Teammates Not Surprised Wagner Was Suspended : Aztecs: Freshman running back got 'plenty of chances,' before being dismissed for remainder of season.

TIMES SPORTS WRITER

Curtis Butts might have been the first San Diego State football player to sense something was amiss with Darrin Wagner. But three days after Wagner moved out of the off-campus apartment they shared without warning, he still does not know what went wrong with his now suspended teammate.

"I have bitter feelings," Butts said. "I am confused. As a friend, I thought he would leave a message, at least a note."

All Butts knows is that he has not seen or heard from Wagner, the Aztecs' leading rusher and scorer, since he left their apartment Friday afternoon. When Butts returned Saturday night after rushing for 163 yards in the Aztecs' 45-28 victory over New Mexico, Wagner and his possessions were gone.

And so is Wagner, at least for the rest of the season. That is the news the Aztecs officially heard Monday from Coach Al Luginbill. Their reaction to Wagner's suspension for missing practice last week was one of resignation more than surprise. Many said they saw it coming. Wagner had run afoul of team rules before; some suspected it was only a matter of time until Luginbill would take strong action.

"It was going to happen sooner or later," senior defensive tackle Milt Wilson said. "The only question was when. The coaches gave him plenty of chances, far too many chances."

Wagner's latest troubles began early last week after he was excused from practice because of the flu. But when he failed to attend practice Thursday or notify the staff of the reason for his absence, Luginbill said he had no choice but to suspended him for the final three games. Luginbill said he has not spoken with Wagner about his action but has been told by team members that Wagner attended classes Monday.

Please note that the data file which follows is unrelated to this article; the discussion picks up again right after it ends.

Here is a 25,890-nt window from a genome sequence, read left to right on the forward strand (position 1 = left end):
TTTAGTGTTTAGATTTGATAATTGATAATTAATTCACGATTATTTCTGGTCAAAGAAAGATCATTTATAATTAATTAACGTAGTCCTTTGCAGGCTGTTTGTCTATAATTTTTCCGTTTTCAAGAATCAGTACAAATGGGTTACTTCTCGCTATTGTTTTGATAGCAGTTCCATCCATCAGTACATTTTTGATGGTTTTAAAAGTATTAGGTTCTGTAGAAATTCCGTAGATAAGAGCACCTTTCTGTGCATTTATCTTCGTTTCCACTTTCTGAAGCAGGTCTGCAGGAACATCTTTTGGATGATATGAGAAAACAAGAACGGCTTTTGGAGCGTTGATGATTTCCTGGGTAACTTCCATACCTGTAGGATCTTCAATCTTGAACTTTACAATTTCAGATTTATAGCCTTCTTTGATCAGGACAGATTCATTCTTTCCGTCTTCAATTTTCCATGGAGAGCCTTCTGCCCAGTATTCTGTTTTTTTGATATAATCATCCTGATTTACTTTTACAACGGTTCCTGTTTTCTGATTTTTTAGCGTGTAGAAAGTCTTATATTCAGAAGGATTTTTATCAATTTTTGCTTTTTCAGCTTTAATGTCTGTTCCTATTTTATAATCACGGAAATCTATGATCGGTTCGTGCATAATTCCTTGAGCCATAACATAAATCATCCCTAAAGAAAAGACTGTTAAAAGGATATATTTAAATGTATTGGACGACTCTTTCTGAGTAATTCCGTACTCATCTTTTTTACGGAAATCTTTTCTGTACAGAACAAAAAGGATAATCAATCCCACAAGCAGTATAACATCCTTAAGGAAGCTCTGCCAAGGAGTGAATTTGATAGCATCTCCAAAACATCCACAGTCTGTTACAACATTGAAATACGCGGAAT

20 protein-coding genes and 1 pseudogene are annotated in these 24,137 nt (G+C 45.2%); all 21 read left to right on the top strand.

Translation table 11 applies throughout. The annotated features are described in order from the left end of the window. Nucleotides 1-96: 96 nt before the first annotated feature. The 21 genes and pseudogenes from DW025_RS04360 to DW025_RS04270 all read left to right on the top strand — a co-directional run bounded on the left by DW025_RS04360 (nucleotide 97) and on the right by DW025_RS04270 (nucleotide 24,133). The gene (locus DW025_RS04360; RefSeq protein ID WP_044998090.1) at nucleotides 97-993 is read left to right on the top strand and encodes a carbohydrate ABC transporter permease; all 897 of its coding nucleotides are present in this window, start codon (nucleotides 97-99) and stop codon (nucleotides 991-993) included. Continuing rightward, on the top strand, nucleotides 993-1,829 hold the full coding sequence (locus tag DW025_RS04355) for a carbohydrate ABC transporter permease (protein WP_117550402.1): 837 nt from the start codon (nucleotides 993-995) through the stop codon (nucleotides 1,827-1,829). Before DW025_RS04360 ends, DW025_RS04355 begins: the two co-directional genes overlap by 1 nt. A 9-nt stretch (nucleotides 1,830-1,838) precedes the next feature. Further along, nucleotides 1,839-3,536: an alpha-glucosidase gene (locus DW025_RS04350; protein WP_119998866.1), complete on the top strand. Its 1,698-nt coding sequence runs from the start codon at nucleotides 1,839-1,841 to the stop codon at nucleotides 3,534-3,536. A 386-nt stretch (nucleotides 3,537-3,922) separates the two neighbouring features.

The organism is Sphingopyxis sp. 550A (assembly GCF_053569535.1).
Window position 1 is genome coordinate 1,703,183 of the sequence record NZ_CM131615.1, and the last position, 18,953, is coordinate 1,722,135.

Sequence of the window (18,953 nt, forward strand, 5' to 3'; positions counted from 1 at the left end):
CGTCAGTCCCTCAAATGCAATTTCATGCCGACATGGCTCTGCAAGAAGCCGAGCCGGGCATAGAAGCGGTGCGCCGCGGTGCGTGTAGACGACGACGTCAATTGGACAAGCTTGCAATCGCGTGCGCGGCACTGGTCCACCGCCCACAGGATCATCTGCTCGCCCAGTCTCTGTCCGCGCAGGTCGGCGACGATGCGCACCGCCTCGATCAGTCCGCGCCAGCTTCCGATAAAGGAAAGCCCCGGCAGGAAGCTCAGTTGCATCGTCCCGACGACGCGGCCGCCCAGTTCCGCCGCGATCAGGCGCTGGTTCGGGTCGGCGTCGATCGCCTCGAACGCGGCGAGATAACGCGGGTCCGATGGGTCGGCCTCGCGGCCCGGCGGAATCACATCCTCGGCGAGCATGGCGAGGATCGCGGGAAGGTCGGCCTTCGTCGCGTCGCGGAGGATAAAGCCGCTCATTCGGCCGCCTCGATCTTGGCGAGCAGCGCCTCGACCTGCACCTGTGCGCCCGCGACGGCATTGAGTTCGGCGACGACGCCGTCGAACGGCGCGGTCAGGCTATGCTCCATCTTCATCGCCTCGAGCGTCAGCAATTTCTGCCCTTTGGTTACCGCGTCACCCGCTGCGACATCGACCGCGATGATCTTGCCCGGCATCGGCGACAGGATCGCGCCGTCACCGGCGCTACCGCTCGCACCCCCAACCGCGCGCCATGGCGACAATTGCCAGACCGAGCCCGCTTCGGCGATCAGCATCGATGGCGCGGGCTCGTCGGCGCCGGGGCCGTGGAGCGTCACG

Wagner gained 721 yards on 134 carries and scored 11 touchdowns in six games. Replacing him will not be easy.

"Darrin is and was a great football player," senior wide receiver Monty Gilbreath said. "He is going to be missed. Darrin can do some things I haven't seen a freshman running back do in a long time."

Few will benefit more from Wagner's absence than Butts, a sophomore walk-on who had been the No. 3 running back behind Ron Slack and Wagner. But the experience leaves him with mixed feelings. He might have gained playing time, but he said he lost a roommate and someone he considered a friend.

Still, he wonders if in the five months he shared an apartment with Wagner, he really got to know him.

"Darrin was moody," Butts said. "One day he would talk to you, then he would go four or five days and just go on his own. He was very quite. He didn't smile too much. He didn't express too many feelings."

Butts said about the only time he saw Wagner react was to laugh at a joke, but the joke had to be extremely funny.

"Eddie Murphy had to be on TV for him to laugh," Butts said.

The loss of Wagner comes at a time when the Aztecs enter Saturday night's game against Wyoming having won four in a row for the first time in three seasons. But Butts said he does not believe the loss of Wagner will end the Aztecs' chances of a strong finish. He pointed out the Aztecs beat New Mexico without Wagner and won an earlier game against Cal State Long Beach when Wagner was suspended for the game for missing practices.

"Darrin is a great running back, and he contributed to the team a lot," Butts said. "But it is not a question of can we win without him because we have. We have that confidence."

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